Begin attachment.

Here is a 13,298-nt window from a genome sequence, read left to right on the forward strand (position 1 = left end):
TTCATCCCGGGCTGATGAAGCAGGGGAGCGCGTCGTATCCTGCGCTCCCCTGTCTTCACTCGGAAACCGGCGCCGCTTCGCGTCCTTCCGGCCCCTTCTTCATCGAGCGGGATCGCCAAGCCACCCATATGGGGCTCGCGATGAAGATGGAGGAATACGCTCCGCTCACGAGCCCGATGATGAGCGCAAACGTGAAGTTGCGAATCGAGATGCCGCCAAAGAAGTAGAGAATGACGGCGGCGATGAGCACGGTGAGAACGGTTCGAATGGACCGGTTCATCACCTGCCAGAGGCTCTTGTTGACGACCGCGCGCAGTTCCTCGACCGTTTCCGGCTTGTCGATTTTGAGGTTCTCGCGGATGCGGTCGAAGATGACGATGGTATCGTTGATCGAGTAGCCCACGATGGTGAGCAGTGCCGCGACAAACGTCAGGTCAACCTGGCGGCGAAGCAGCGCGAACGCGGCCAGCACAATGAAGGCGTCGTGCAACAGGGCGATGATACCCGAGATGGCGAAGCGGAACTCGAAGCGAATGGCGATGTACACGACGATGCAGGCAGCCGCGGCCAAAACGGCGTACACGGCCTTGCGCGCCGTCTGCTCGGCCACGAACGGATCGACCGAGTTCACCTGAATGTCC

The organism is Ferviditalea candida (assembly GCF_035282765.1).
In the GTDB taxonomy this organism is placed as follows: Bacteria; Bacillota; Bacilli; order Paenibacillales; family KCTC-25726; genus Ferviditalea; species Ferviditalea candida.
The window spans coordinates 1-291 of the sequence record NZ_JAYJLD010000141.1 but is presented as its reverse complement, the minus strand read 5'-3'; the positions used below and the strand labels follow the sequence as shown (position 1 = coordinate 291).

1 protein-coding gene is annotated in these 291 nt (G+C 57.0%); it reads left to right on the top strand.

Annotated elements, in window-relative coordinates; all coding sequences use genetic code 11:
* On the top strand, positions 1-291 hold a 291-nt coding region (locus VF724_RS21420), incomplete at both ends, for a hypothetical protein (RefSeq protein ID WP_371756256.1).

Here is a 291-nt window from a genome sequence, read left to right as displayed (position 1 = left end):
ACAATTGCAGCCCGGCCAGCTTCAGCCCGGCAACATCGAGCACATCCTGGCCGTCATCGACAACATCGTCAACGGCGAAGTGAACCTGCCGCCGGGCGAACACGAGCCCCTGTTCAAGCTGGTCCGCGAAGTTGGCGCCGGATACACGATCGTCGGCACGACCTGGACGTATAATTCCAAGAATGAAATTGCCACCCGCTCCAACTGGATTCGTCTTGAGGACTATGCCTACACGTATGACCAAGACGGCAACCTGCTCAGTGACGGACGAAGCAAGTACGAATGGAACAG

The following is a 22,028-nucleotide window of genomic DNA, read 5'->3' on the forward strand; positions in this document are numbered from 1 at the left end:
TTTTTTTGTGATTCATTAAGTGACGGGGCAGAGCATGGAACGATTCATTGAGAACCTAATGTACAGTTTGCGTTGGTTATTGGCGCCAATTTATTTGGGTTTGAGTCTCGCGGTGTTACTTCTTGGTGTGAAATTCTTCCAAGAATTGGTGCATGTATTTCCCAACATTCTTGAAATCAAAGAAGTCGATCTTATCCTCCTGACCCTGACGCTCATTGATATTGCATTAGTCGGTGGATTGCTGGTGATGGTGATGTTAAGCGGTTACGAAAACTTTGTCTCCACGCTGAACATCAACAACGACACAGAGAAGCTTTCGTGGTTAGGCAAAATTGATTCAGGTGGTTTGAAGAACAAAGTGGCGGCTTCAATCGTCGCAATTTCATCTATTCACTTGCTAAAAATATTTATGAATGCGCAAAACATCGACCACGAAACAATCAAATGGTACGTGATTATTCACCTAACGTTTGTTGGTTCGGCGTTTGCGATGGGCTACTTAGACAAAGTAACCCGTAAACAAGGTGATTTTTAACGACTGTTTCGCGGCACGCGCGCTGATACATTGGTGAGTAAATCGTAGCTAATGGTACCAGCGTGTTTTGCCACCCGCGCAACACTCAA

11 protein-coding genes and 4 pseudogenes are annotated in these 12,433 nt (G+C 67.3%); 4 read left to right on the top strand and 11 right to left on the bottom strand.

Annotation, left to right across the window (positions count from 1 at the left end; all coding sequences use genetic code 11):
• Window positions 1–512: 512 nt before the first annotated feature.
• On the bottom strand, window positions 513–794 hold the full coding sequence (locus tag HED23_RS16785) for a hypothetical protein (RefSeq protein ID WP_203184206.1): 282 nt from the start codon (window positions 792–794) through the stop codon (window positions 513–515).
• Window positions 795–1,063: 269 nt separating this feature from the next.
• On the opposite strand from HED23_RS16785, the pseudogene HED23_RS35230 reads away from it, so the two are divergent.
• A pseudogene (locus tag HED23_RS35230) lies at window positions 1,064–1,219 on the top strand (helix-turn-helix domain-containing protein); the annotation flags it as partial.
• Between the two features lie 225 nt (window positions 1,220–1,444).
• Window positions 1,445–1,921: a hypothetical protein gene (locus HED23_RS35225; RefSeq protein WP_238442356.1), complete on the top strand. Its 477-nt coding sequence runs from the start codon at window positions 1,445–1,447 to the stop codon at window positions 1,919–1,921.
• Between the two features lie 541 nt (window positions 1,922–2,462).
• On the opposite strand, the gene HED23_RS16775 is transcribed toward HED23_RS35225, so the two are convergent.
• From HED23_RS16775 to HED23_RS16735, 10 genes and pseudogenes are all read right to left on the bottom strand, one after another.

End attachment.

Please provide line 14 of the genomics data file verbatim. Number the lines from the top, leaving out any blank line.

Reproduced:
Annotation, left to right across the window (positions count from 1 at the left end; all coding sequences use genetic code 11):